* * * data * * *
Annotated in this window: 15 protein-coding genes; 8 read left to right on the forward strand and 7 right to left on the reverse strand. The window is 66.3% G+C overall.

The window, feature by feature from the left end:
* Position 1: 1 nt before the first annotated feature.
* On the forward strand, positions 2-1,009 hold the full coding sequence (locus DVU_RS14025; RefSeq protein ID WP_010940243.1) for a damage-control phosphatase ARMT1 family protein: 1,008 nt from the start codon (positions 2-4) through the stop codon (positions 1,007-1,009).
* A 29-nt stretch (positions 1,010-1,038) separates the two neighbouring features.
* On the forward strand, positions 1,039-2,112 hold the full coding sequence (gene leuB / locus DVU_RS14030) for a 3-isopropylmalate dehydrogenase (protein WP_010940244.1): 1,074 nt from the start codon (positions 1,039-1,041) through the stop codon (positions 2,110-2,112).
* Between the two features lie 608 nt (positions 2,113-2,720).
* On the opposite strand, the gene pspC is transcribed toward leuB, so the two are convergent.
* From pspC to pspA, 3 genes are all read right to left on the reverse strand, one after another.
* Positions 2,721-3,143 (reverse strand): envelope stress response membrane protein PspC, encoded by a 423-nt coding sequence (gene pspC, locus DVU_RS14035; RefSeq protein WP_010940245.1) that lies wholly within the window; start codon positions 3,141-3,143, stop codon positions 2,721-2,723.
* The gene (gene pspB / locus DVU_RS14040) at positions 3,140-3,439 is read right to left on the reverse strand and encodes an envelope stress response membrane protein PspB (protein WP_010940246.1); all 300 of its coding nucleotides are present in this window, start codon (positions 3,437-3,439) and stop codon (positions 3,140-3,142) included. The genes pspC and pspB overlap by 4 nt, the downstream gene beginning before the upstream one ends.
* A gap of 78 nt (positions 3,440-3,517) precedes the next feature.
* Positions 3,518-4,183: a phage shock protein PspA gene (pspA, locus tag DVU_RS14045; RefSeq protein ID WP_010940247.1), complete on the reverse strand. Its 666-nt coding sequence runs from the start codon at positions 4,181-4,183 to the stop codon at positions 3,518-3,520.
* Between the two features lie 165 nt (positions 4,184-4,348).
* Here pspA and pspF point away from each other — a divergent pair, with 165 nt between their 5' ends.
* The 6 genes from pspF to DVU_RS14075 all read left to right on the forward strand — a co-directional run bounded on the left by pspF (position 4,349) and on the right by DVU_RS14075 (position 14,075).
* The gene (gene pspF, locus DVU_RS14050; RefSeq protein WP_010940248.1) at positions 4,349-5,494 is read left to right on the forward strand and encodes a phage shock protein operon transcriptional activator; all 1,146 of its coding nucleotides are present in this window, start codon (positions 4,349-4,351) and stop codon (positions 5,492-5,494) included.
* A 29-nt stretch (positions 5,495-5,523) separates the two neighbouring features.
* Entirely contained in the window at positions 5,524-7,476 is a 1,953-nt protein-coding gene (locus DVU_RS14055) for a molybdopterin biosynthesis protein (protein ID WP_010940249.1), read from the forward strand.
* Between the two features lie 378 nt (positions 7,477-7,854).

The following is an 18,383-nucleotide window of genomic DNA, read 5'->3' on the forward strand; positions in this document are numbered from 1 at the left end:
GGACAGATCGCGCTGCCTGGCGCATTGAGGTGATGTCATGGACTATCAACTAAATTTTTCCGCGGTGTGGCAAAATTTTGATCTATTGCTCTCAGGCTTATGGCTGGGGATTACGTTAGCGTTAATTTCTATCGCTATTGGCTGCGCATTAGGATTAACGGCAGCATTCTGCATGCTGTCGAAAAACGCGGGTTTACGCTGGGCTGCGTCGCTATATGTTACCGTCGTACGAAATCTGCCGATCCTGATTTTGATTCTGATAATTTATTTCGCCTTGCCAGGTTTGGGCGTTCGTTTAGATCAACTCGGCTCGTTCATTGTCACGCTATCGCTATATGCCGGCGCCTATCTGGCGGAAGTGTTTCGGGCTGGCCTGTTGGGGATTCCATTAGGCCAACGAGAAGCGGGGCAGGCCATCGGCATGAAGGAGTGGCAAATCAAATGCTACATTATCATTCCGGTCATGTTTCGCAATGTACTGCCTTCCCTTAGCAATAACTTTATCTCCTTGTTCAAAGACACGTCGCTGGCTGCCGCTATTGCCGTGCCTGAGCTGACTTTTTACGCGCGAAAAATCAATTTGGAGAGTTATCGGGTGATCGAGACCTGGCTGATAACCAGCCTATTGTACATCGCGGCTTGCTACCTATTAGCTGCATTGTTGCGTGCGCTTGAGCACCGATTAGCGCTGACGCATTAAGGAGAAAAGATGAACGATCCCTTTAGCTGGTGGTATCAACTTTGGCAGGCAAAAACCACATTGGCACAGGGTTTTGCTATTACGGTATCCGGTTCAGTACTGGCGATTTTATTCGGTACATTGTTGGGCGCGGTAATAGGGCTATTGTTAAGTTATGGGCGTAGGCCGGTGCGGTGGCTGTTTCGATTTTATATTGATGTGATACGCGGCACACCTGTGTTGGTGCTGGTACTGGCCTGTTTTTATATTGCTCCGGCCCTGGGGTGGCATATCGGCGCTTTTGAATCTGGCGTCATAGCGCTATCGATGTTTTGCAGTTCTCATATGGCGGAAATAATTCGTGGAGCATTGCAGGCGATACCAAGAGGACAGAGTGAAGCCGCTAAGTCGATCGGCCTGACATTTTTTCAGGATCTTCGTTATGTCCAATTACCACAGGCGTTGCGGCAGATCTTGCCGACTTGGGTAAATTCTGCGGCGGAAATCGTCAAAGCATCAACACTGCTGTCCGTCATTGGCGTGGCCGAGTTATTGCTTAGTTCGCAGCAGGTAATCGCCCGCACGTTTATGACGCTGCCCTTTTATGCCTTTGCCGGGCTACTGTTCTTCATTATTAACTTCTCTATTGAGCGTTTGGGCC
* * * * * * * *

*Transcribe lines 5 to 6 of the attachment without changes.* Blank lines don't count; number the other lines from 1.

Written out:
* A 29-nt stretch (positions 1,010-1,038) separates the two neighbouring features.
* On the forward strand, positions 1,039-2,112 hold the full coding sequence (gene leuB / locus DVU_RS14030) for a 3-isopropylmalate dehydrogenase (protein WP_010940244.1): 1,074 nt from the start codon (positions 1,039-1,041) through the stop codon (positions 2,110-2,112).